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'Hackney Heroine' quits national Lib Dem campaign

A woman who was dubbed the Hackney Heroine for standing up to rioters in 2011 has announced she is stepping down from the race to be Liberal Democrat president over the party's "Neanderthal views on diversity".

Pauline Pearce, 48, posted a video statement on her Facebook campaign page accusing the party of "underhand racism" and claiming senior party figures would not support her because of her criminal record.

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She said she would remain in the party but was resigned to remaining "the token person who sits and smiles in the background" rather than being able to take on prominent roles.

The party said it was saddened by the decision and would look into her claims "as a matter of urgency".

London riot victims still awaiting compensation

Police officers block a road near a burning car in Hackney, August 8, 2011 Credit: RT/REUTERS

More than 130 people who claimed compensation following the London riots in 2011 are yet to receive a single penny, according to figures obtained by Labour.

It claims less than 16% of the requested cash has been paid out more than two years after violence and looting broke out across the capital.

The figures were uncovered through freedom of information requests to the Metropolitan Police.

The Mayor's Office for Policing And Crime has said Labour's got the figures wrong.

A spokesman said: " It is simply untrue to say that people are yet to receive a penny following the 2011 riots in London.

"Over 96% of insured claims have been settled. Only the most complex cases remain."


Mayor sorry for 'best thing' riots comment

A mayor has apologised after she said 2011's riots were "the best thing that's happened" in her community for a while.

Sheila Peacock's comments about Tottenham - dubbed the "epicentre" of the riots two years ago - have upset residents who were forced to flee as homes and businesses burnt.

In an interview for a documentary, the mayor of Haringey - which includes Tottenham - said:

"The second riots that we've just had was the best thing that's happened in Tottenham for a while.

"My reason for saying that is all of a sudden the government is now starting to pump money into Tottenham.

"Because Haringey is an out-of-London borough, so we don't get as much money as Islington or Hackney."

Police survey the aftermath of riots in Tottenham in 2011 Credit: Reuters

Author: Charities doing an 'incredible job' but government needs to help

Author Polly Courtney claims that whilst charities have done an incredible job at helping young people, if there is 'no significant shift in Government priorities and spending', more riots can only be a matter of time.

Since August 2011, the situation for many young people has got worse, not better. Unemployment among 16 to 24-year-olds is still at close to 1 million. That is 20% of our young people out of work. More than half of councils have been forced to cut their spending on children's services.

I think giving young people opportunities is the key thing that we need to focus on.

– Polly Courtney, Author

Repeat of 2011 riots 'inevitable'

A repeat of the 2011 riots in the capital is inevitable, according to a new book. Author Polly Courtney has spoken to young people across London for a new book and claims that with one in five young people out of work the situation they face is even worse than two years ago.

Polly Courtney said more unrest is "only a matter of time" unless the Government shifts its priorities to improve conditions for young adults.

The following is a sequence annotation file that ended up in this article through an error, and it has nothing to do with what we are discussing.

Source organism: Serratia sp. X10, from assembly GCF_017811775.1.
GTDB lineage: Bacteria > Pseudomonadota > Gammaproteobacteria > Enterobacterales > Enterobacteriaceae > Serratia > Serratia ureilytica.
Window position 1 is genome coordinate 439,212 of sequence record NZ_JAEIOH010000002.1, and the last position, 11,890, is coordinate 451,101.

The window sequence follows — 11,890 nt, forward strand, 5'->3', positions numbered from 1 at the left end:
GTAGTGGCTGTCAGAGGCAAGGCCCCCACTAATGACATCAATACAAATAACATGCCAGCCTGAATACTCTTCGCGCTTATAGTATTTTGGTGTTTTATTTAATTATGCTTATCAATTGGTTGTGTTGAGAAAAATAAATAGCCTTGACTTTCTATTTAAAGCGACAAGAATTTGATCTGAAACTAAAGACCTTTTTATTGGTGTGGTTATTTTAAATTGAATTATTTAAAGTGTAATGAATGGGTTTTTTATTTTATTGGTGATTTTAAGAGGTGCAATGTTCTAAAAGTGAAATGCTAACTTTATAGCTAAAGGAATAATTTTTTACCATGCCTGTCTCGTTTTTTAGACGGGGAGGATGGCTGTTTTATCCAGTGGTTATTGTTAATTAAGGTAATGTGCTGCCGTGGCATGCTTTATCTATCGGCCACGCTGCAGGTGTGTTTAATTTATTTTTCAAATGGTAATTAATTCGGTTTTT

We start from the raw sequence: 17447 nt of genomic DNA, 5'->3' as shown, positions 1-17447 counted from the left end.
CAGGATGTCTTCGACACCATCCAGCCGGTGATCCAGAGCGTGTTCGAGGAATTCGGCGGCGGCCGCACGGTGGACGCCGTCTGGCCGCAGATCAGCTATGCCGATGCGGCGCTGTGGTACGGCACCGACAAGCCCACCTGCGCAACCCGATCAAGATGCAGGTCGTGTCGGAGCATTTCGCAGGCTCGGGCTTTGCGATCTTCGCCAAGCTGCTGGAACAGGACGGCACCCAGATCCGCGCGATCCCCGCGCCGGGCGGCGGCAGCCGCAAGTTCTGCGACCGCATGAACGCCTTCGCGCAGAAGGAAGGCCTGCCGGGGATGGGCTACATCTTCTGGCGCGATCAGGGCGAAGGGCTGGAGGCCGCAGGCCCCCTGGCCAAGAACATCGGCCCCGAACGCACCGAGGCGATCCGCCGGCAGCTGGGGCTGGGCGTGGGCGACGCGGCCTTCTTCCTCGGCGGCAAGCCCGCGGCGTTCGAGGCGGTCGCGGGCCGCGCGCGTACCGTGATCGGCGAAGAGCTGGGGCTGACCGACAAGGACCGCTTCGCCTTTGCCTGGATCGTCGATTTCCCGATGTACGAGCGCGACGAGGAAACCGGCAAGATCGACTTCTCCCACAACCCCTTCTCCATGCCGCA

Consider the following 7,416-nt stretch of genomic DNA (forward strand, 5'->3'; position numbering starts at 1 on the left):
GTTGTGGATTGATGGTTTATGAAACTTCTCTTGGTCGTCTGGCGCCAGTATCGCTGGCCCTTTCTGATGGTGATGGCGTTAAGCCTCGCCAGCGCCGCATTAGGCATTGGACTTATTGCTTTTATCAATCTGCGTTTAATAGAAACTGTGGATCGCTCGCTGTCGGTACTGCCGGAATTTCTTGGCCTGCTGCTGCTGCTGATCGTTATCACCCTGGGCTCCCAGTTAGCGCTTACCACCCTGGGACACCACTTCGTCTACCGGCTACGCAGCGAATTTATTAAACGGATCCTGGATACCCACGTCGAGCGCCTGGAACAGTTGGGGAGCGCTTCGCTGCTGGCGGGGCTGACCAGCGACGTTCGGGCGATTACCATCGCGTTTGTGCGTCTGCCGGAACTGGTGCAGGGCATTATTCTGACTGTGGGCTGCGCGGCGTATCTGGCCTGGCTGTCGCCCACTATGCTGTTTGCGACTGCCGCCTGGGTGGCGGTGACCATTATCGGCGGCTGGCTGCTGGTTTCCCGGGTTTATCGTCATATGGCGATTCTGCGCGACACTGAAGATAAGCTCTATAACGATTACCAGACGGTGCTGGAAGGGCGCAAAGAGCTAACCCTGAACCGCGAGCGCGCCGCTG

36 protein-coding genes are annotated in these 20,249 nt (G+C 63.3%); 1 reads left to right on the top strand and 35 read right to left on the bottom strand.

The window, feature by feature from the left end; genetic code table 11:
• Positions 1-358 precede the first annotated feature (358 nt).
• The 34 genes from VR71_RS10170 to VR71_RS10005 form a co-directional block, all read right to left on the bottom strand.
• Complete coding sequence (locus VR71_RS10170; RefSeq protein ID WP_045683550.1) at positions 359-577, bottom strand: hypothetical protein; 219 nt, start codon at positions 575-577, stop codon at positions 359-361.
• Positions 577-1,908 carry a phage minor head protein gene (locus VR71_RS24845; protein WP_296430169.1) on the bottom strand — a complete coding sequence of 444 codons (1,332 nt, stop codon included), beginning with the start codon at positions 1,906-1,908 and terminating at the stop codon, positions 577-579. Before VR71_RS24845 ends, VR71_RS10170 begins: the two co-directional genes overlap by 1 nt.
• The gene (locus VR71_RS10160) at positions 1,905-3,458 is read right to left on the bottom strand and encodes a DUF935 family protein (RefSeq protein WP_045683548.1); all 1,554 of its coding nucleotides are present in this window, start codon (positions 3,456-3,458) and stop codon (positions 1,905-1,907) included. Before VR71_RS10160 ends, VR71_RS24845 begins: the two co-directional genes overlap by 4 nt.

The riots of 2011 caused an estimated £200m of damage Credit: Lewis Whyld/PA Wire

It's two years since the police shooting of Mark Duggan in Tottenham, north London, that sparked a tidal wave of rioting, arson and looting that spread across parts of the UK.

Courtney interviewed young people in areas hit by the unrest as research for her novel, Feral Youth.


£200m for riot victims 'unclaimed'

Many businesses in London were destroyed or damaged during the riots of 2011 Credit: Lewis Whyld/PA Archive

More than £200 million set aside by the Government for victims of the 2011 Riots remains unclaimed, according to a Labour MP.

Croydon North MP, Steve Reed said the Metropolitan Police has revealed that only £35.8 million out of the £250 million fund has been given out.

The figures released following a Freedom of Information request.

Mr Reed said he also believes the Government abandoned victims of the riots once the media spotlight had disappeared from those affected areas.

He told a Commons adjournment debate on the issue tonight: "It's almost two years now since the riots hit Croydon.

Met Police pay damages to 'Good Samaritan' of London riots

The Met Police is to pay substantial undisclosed damages to a 'Good Samaritan' who helped vulnerable people caught up in the London riots in 2011 whose photo was wrongly used in 'wanted' posters.

Riot officers during the riots in Hackney in August 2011 Credit: Reuters, Toby Melville

London's High Court heard Leslie Austin, who works in housing services in the east London borough of Hackney was commended and thanked by individual police officers throughout the night of 8th August 2011.

The help Mr Austin gave to others included rescuing people who appeared to be trapped in a building close to a car which had been set alight, escorted a distressed elderly woman away from the riots home safely and removed debris from around a bus, enabling the driver to continue the journey.

'Good Samaritan' Leslie Austin helped many people on the night of the Hackney riots

So 'Good Samaritan' who has carried out much volunteer work within the community was shocked when he found his photo on a poster with the words 'Operation Withern Identity Sought' given by police to local businesses for display.

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